Jerry Seinfeld is well known for his comedic acts, his hit television show, and being an overall goofy guy. His fame and success may lead some to believe that he lives the perfect life. However, a recent interview on NBC Nightly News, with Brian Williams, revealed that his posh lifestyle may not be so perfect, after he revealed that he believes he is autistic.
Seinfeld mentioned his inability to pay attention to important matters at times, and other times he is unable to interact with others in various settings. In fact, he believes that social engagement is one of his biggest struggles. When speaking to others, he admits that the words that come out of their mouths are often misunderstood unless they are spoken in a literal sense. If they attempt to use any sort of off the wall expressions, it is often necessary to have them explain what is meant, according to the Insider.
“I think, on a very drawn-out scale, I think I’m on the spectrum. Basic social engagement is really a struggle. I’m very literal, when people talk to me and they use expressions, sometimes I don’t know what they’re saying.”
Jerry Seinfeld went on to explain that he doesn’t feel he has a disability.
“But I don’t see it as dysfunctional. I just think of it as an alternate mindset.”
Seinfeld told Brian Williams that even at the ripe age of 60, he is still figuring out who he is. Part of the discovery lead him to the discovery of the autism spectrum. After completing research of his own, Seinfeld has determined that he does reside within the spectrum, albeit leaning toward the side of high function.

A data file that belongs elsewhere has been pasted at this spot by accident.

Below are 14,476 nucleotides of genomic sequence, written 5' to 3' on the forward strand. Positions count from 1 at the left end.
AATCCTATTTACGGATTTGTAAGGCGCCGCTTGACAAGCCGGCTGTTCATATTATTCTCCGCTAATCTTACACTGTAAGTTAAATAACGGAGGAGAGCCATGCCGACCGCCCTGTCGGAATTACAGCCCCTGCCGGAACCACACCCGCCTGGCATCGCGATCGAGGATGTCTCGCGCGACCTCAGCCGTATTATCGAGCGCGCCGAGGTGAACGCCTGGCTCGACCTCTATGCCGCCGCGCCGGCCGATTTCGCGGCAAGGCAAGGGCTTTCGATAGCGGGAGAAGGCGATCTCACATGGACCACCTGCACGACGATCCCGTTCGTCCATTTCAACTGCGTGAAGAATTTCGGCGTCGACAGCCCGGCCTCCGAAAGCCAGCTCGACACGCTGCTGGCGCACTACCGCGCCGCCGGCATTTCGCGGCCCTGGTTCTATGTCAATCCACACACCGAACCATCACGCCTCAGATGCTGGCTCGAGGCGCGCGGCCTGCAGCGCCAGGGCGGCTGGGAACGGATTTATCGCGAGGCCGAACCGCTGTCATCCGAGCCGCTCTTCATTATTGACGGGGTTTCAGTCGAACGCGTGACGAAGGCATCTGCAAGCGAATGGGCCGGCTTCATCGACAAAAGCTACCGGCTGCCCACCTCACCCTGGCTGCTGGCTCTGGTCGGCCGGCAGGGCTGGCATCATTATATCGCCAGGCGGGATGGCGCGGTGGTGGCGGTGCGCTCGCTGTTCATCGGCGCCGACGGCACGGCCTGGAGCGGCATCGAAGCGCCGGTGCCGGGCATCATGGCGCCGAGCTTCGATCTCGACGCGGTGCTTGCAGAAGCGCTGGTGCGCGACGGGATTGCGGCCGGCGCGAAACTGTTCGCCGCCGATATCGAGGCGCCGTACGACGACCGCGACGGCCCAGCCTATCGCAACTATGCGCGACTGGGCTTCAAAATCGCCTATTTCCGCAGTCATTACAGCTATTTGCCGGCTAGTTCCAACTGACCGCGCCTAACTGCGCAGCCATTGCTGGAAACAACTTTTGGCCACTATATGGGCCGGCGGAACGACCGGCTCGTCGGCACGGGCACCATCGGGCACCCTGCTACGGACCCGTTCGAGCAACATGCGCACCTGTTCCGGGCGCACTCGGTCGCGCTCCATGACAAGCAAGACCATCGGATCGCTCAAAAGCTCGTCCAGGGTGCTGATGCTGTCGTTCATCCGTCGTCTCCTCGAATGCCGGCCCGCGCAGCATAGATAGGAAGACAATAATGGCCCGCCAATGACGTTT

Seinfeld also pondered his success and provided a bit of advice for those that are concerned about wealth and status, rather than their roots.
“If you’re more interested in what you have achieved or what your financial position enables you to do, than that thing that got those things, you’re screwed — in my opinion, you’re screwed.”
Although Jerry Seinfeld has not been officially diagnosed by a physician, an official statement regarding his mental health is not needed due to his ongoing understanding of himself and his desire to be the best that he can be with his talents. He doesn’t look at autism as a roadblock, and he isn’t hindered by the social stigma that surrounds it. Instead, he is focusing on himself and how to better live his life.
[Photo Courtesy: Page Six]